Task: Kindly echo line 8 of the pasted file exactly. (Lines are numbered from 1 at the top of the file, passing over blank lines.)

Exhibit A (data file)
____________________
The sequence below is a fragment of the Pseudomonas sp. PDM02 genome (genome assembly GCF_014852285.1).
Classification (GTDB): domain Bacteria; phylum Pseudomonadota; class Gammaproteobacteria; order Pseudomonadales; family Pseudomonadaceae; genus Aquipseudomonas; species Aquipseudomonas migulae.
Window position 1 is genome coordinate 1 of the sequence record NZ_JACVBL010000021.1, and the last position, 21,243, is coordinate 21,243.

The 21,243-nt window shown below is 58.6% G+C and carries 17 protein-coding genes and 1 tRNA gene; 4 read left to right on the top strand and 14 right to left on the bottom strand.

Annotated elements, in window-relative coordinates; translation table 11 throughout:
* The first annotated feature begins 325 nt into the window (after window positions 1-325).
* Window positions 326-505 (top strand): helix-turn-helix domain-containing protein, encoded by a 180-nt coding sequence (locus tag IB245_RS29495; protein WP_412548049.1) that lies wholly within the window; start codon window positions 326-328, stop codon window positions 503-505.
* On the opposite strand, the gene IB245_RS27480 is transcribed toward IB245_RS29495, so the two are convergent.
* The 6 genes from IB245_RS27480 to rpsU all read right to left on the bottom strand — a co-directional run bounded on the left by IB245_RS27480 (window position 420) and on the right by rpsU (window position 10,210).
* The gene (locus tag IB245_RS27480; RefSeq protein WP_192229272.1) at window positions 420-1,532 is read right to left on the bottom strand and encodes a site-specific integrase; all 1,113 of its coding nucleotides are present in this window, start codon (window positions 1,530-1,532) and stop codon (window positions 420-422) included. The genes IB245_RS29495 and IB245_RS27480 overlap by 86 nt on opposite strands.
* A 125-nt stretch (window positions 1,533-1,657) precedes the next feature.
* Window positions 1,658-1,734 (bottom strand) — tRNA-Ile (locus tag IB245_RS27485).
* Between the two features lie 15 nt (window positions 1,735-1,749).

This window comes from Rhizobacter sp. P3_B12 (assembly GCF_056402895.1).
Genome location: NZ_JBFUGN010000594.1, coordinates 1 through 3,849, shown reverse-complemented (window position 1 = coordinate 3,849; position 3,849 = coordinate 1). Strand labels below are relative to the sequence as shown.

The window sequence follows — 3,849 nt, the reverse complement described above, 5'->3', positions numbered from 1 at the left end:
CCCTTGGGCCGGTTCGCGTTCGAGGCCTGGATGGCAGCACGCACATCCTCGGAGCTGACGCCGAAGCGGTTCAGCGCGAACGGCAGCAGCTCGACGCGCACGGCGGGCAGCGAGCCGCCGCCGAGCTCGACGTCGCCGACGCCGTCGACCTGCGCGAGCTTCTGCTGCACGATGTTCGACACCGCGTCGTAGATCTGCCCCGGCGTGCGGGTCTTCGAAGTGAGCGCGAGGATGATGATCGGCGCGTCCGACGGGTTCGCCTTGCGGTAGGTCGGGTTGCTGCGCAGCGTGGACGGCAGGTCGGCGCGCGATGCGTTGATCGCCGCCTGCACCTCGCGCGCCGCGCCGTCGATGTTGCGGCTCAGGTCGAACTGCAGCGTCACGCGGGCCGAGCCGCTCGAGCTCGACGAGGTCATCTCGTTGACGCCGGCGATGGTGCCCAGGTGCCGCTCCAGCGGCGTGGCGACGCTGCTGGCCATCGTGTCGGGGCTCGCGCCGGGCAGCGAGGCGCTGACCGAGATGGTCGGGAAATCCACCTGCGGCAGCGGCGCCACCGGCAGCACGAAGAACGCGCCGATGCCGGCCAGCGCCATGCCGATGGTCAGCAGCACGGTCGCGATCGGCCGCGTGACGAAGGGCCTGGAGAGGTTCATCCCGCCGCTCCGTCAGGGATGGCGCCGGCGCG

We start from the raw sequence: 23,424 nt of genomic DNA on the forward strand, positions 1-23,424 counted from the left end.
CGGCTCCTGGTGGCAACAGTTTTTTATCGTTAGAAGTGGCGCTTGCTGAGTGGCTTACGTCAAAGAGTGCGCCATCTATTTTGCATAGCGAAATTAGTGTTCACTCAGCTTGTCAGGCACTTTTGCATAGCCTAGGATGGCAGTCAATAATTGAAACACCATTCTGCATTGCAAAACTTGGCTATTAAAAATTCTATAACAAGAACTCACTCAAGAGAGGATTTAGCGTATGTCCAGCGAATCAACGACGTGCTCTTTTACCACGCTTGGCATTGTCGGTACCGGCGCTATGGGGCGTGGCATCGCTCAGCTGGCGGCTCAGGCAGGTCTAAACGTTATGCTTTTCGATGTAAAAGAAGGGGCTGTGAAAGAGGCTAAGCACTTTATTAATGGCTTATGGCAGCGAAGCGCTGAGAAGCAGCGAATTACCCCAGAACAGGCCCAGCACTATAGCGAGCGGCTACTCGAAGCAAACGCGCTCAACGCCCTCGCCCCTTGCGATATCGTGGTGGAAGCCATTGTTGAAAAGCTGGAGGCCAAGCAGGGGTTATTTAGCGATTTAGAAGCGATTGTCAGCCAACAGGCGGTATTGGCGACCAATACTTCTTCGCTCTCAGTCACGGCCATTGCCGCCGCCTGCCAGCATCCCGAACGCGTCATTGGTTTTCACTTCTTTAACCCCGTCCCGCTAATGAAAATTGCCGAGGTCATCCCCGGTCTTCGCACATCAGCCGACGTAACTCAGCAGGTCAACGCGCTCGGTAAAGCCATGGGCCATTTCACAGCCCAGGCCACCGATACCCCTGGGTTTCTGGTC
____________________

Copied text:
* On the opposite strand, the gene IB245_RS27480 is transcribed toward IB245_RS29495, so the two are convergent.